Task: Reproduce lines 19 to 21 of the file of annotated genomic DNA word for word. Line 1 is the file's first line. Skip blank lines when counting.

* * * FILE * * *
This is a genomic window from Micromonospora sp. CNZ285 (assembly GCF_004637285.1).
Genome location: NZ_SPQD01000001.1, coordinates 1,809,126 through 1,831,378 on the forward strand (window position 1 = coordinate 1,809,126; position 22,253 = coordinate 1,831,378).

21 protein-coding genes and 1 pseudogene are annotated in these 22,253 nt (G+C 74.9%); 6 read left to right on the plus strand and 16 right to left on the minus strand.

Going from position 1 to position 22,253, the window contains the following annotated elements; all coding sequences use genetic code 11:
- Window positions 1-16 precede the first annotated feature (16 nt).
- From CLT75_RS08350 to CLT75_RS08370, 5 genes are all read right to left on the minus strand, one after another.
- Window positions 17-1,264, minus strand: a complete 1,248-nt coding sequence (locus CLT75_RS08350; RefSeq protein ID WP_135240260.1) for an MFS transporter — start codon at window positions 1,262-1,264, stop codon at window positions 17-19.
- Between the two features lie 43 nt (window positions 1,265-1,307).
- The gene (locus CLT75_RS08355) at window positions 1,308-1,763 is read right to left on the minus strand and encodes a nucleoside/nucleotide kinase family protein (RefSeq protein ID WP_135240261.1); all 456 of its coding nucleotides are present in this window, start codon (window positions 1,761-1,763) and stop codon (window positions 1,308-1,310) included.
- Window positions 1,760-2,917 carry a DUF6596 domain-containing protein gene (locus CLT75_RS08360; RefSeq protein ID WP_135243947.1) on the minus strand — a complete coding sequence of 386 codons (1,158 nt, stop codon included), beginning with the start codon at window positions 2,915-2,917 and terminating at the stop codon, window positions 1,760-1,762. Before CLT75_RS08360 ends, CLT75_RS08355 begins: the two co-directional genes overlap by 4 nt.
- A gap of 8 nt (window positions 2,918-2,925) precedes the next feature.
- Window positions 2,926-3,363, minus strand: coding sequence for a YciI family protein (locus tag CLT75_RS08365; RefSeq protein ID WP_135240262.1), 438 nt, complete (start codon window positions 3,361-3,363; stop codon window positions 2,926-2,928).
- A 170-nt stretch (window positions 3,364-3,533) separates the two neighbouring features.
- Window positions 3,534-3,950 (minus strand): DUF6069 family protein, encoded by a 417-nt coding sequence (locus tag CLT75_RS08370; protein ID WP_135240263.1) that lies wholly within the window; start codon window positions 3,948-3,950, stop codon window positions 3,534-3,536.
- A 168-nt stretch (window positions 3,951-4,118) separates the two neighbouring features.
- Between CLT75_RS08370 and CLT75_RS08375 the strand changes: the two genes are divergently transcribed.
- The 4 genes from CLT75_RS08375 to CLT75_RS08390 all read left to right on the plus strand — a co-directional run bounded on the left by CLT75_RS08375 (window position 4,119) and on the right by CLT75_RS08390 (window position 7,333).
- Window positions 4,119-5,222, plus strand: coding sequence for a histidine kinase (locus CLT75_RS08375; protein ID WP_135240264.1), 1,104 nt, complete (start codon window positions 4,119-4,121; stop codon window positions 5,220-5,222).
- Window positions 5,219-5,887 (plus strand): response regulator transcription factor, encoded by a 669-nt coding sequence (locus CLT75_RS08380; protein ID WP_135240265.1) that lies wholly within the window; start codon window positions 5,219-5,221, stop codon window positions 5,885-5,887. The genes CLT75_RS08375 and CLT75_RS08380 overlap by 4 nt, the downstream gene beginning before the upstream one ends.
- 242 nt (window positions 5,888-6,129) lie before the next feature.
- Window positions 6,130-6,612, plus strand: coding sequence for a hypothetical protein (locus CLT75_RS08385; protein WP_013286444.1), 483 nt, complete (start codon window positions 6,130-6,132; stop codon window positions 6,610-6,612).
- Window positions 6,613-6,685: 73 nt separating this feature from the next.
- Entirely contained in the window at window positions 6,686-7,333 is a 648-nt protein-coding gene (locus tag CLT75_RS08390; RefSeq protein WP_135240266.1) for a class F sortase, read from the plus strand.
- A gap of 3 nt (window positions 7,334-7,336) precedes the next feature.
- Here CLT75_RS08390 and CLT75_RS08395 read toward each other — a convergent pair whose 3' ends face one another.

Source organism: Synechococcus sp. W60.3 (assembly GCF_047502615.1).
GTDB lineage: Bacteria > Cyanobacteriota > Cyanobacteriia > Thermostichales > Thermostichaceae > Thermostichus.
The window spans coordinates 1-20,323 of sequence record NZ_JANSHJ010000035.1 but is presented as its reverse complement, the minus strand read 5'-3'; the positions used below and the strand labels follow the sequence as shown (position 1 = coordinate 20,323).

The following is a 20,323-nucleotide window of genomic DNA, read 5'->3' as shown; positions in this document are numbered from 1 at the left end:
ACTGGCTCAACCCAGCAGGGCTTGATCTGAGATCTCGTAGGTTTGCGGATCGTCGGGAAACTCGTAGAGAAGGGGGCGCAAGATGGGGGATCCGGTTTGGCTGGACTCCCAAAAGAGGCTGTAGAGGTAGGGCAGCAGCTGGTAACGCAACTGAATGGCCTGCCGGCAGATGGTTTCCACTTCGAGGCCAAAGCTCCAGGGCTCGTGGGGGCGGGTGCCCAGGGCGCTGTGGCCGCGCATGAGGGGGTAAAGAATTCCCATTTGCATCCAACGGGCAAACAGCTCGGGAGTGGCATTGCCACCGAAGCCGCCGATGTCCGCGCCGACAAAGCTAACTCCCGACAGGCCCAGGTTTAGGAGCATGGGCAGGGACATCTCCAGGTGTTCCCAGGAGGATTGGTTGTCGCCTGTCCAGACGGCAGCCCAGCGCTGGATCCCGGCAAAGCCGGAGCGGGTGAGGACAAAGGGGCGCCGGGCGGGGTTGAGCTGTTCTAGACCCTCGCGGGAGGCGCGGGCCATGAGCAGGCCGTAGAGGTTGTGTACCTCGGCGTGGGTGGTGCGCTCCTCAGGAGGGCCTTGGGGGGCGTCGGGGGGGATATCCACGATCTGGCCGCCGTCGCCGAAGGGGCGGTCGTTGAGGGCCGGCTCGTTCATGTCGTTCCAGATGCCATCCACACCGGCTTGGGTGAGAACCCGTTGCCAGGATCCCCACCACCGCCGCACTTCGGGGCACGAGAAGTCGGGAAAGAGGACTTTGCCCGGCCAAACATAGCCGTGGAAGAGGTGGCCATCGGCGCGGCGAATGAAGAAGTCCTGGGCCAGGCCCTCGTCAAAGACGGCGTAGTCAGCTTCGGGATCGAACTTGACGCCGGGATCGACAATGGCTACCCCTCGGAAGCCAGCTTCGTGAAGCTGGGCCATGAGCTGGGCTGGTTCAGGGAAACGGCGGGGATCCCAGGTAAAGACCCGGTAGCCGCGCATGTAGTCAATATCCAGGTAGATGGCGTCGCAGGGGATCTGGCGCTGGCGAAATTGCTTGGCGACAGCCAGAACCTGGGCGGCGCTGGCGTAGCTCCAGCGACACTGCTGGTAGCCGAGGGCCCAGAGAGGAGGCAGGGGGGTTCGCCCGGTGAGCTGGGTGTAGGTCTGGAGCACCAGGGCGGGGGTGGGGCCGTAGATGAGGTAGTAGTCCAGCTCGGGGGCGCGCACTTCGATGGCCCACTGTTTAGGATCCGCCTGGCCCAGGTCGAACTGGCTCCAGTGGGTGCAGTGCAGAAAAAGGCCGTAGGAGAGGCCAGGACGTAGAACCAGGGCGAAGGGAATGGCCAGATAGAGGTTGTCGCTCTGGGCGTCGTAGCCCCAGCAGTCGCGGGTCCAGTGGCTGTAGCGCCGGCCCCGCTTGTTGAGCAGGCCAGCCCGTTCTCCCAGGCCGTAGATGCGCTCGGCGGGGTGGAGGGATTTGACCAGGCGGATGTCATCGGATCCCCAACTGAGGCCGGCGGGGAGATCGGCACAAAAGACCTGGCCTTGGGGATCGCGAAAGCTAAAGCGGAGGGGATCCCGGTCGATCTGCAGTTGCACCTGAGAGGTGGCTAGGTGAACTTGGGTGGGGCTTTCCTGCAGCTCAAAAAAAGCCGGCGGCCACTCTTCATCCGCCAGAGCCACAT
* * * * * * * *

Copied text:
- Window positions 5,219-5,887 (plus strand): response regulator transcription factor, encoded by a 669-nt coding sequence (locus CLT75_RS08380; protein ID WP_135240265.1) that lies wholly within the window; start codon window positions 5,219-5,221, stop codon window positions 5,885-5,887. The genes CLT75_RS08375 and CLT75_RS08380 overlap by 4 nt, the downstream gene beginning before the upstream one ends.
- 242 nt (window positions 5,888-6,129) lie before the next feature.
- Window positions 6,130-6,612, plus strand: coding sequence for a hypothetical protein (locus CLT75_RS08385; protein WP_013286444.1), 483 nt, complete (start codon window positions 6,130-6,132; stop codon window positions 6,610-6,612).